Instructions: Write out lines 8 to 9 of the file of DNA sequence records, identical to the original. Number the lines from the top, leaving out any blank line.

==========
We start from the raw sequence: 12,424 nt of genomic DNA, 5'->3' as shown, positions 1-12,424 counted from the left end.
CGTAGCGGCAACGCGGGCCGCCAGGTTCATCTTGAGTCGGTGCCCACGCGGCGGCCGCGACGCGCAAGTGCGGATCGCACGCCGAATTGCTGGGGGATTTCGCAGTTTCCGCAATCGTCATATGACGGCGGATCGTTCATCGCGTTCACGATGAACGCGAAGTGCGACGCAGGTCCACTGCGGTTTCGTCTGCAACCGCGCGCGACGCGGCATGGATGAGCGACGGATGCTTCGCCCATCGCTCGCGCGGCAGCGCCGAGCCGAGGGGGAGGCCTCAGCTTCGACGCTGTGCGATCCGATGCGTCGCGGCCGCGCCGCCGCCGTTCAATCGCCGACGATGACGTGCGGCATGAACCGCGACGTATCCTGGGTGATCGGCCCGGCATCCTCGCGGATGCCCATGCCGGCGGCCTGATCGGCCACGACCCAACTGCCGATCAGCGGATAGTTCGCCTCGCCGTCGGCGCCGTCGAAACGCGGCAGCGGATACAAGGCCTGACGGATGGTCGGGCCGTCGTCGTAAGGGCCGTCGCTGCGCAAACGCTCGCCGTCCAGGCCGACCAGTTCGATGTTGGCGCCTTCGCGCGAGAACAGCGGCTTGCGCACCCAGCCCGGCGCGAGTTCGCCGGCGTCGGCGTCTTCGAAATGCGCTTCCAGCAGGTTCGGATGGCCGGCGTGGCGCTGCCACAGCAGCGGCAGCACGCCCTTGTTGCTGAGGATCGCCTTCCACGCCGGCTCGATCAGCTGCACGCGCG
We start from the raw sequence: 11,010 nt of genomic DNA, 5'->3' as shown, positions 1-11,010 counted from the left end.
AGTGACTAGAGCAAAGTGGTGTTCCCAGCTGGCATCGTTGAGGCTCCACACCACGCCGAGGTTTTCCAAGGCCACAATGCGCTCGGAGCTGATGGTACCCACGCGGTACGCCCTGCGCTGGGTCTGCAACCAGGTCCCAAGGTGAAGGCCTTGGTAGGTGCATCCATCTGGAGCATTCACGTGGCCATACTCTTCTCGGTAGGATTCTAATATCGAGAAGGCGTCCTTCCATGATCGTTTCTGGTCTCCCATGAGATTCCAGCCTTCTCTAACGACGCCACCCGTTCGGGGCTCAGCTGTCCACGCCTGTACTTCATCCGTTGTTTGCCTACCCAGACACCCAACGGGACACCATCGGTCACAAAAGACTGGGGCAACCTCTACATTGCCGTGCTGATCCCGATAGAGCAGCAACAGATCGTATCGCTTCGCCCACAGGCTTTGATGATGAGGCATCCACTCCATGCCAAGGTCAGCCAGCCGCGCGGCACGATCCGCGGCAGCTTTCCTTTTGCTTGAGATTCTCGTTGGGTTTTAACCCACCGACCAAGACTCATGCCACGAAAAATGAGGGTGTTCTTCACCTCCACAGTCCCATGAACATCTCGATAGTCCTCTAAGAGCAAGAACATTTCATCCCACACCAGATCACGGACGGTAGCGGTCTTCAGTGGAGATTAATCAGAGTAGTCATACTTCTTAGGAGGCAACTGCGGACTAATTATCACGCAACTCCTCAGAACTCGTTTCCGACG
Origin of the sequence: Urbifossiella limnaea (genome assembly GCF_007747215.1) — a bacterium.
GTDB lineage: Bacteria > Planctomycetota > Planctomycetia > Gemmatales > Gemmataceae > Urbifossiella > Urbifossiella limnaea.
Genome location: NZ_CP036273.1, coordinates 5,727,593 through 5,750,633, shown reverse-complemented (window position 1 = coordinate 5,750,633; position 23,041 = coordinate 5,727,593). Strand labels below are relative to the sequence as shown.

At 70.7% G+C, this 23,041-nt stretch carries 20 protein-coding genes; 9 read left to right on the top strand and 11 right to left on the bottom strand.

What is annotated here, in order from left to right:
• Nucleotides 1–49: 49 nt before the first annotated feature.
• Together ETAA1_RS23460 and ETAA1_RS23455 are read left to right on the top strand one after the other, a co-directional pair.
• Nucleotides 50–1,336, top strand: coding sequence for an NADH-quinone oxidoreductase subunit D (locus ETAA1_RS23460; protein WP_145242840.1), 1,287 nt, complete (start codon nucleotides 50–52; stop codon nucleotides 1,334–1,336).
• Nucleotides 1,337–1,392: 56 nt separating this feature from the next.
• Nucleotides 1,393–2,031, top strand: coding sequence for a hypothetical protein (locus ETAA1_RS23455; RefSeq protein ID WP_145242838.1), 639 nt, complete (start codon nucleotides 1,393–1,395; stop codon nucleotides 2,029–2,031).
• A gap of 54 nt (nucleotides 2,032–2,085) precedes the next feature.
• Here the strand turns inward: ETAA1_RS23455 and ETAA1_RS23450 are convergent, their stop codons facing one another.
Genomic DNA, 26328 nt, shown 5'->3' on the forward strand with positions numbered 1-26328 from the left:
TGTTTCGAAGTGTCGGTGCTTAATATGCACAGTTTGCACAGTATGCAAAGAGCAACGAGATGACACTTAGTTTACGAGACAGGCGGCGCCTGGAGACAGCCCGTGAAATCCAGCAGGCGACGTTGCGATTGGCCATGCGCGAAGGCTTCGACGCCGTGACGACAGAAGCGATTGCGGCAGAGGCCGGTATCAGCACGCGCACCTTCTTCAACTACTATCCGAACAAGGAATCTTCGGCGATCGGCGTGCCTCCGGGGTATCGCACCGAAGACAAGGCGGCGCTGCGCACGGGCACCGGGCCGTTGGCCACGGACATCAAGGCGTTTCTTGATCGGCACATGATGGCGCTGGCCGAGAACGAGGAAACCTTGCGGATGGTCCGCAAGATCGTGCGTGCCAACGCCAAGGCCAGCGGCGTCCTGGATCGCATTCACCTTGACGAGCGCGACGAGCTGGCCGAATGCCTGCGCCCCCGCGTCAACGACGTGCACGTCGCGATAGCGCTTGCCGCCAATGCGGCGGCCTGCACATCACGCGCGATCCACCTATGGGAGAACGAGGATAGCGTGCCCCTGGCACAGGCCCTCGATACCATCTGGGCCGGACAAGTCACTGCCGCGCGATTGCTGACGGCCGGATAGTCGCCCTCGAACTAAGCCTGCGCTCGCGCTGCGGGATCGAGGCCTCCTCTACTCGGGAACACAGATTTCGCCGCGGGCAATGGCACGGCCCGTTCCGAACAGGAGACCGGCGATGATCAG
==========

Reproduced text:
At 70.7% G+C, this 23,041-nt stretch carries 20 protein-coding genes; 9 read left to right on the top strand and 11 right to left on the bottom strand.

What is annotated here, in order from left to right: